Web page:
9:37 am CST - December 14, 2012
Posted under On The Record
Texas Insider Report: AUSTIN, Texas – Since March, when the state’s Medicaid pharmacy patients were transferred from a ‘fee-for-service’ to a managed-care program run by private sector pharmacy benefit managers (PBMs), dozens of pharmacies have closed and many more are struggling to avoid the same fate. Without corrective action by state leaders, many of these pharmacies will not survive – to the detriment of the patients & communities they serve.
One community pharmacist, who has been in business for decades, told me he is filling some prescriptions at a net loss and others for profits measured in cents rather than dollars. If this continues, he will be forced to close if he cannot find more profitable opportunities.
If managed care continues on this path, it will have an increasingly adverse impact on the economies of Houston and other Texas communities and will diminish the quality of care for residents.
Managed care for Medicaid pharmacy services has only been in place for nine months, but it has already done great harm to patient access and the viability of community pharmacies in the Houston area and around the state.
Simple economics explain why.
The PBMs — with the state’s blessing — have dropped reimbursement rates to pharmacies filling Medicaid prescriptions by as much as 80%. PBMs have also dramatically cut the reimbursement for the drugs dispensed to rates that are often times well below a pharmacy’s actual cost to fill a prescription.
The results are both unfortunate and predictable:
- Reduced Services
- Job cuts, and for some
- Closing their Doors.
Any time a pharmacy closes there is a ripple effect throughout the entire community. Patients are displaced and in some cases, especially in underserved urban and rural areas, they lose access to pharmacy care.
Employees lose jobs and the entire community is affected when a local business can no longer contribute to civic and charitable causes.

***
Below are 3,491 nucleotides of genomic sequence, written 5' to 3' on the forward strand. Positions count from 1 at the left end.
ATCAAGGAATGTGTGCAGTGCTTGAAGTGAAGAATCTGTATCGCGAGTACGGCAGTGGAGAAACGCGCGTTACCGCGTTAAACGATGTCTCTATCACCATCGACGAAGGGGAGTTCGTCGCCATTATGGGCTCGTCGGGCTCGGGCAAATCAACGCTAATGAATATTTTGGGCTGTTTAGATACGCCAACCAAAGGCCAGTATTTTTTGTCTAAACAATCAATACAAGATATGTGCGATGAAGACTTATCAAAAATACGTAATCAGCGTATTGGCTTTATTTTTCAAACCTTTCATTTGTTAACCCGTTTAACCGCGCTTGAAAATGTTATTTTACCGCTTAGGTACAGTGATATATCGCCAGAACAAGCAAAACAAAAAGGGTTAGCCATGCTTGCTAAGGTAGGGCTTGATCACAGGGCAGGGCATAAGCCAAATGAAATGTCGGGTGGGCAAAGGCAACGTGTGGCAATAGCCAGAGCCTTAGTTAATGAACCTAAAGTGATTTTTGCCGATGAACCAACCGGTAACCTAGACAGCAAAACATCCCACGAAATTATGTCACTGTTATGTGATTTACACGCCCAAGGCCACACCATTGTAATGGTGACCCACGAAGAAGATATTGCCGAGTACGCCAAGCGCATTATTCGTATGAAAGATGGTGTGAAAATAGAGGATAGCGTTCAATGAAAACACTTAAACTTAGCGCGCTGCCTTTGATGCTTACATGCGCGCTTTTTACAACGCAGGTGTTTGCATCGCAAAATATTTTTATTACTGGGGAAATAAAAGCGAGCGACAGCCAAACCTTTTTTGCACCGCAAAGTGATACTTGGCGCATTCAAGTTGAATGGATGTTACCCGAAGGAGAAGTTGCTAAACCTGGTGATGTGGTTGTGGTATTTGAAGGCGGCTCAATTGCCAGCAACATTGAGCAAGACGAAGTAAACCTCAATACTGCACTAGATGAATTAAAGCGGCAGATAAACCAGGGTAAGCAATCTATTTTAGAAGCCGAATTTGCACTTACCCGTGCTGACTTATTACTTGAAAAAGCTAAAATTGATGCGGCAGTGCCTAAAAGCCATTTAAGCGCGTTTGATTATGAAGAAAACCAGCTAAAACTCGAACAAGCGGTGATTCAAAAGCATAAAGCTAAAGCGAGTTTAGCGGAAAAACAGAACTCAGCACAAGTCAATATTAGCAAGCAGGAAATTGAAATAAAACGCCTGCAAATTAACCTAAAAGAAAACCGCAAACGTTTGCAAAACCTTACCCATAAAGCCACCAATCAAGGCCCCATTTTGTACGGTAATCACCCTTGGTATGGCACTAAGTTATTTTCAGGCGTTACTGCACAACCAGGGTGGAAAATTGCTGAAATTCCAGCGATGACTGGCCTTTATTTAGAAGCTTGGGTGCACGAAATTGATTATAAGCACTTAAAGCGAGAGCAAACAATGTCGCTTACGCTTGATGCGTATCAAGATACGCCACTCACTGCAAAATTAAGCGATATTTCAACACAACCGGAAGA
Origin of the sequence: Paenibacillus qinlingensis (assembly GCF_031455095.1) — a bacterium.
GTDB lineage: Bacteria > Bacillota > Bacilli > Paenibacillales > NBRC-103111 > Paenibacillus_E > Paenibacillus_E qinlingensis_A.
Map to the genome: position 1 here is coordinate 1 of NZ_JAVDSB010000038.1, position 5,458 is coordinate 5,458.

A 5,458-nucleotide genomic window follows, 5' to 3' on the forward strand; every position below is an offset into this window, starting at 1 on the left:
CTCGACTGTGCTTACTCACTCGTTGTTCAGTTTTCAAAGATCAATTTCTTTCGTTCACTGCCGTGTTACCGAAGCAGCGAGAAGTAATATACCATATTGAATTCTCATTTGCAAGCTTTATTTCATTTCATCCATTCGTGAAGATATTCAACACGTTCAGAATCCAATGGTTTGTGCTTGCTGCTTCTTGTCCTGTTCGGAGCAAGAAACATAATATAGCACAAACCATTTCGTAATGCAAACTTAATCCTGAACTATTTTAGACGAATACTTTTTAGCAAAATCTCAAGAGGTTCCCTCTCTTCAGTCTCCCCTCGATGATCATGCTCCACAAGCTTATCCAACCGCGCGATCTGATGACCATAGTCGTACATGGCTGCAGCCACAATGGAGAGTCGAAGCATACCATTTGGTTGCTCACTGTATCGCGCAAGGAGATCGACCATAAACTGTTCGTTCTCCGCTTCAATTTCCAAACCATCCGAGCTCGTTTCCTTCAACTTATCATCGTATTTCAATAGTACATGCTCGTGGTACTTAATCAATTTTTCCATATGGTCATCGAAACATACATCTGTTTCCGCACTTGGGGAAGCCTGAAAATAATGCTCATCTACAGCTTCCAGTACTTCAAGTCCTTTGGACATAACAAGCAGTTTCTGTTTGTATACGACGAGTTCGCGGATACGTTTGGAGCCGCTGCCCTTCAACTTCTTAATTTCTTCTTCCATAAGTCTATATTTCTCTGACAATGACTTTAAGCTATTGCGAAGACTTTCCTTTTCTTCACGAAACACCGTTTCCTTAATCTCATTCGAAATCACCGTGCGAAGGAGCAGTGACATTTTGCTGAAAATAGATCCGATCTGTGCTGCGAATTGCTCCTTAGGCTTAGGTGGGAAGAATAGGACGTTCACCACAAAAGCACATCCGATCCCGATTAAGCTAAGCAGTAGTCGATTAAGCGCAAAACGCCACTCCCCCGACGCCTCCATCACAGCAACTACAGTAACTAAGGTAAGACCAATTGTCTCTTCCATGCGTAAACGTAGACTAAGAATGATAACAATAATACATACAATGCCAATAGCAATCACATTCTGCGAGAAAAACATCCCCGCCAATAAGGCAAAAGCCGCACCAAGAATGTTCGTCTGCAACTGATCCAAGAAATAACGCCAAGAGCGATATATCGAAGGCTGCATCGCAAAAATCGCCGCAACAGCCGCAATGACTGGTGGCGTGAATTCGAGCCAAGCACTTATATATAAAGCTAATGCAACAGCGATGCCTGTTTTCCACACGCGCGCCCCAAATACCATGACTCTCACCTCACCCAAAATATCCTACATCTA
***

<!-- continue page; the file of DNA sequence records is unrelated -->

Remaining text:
These pharmacies are an indispensable partner in providing care to their local communities, especially those with shortages of doctors and other health professionals. They are easily accessible, open longer hours than most health care businesses and offer a variety of low-cost services, such as vaccinations and health screenings, in addition to prescription drugs.
But community pharmacies contribute more than jobs and health care services – they are vital contributors to their local economy. According to the National Association of Chain Drugs Stores (NACDS), nearly 39,000 people are employed by the approximately 2,750 independent and chain pharmacies in Texas.
These businesses generate more than $400 million in tax revenue each year.
Community pharmacies are also implementing practices that improve health outcomes and save money without reducing access to care. One example is the Medication Therapy Management (MTM) programs now used by Medicare and other patients. Under MTM, pharmacists work with individual patients to increase the effectiveness of their medications and decrease the risk of harmful interactions or side effects.
As a former practitioner myself, I understand the value pharmacists add to a patient’s care. Many patients, especially the elderly and indigent, rely heavily on their neighborhood pharmacist for advice about their medications, nutritional support and overall health.
Texans count on and trust their pharmacists, just as they do their doctors, speaking of them as “my pharmacist” just as they might say “my doctor.” In fact, in 2011, a Gallup survey ranked the honesty and ethical standards of pharmacists second highest among 21 professions, behind only nurses.
If managed care continues and the state does not adequately compensate community pharmacies for the services and products they provide, pharmacies will continue to close, jobs will be lost, Texans will lose access to vital services, and the highly-valued pharmacist-patient relationship will become a thing of the past.
Bruce Biundo, R.Ph. is a pharmacy consultant with Professional Compounding Centers of America and chair of the political action committee of the Texas Pharmacy Association.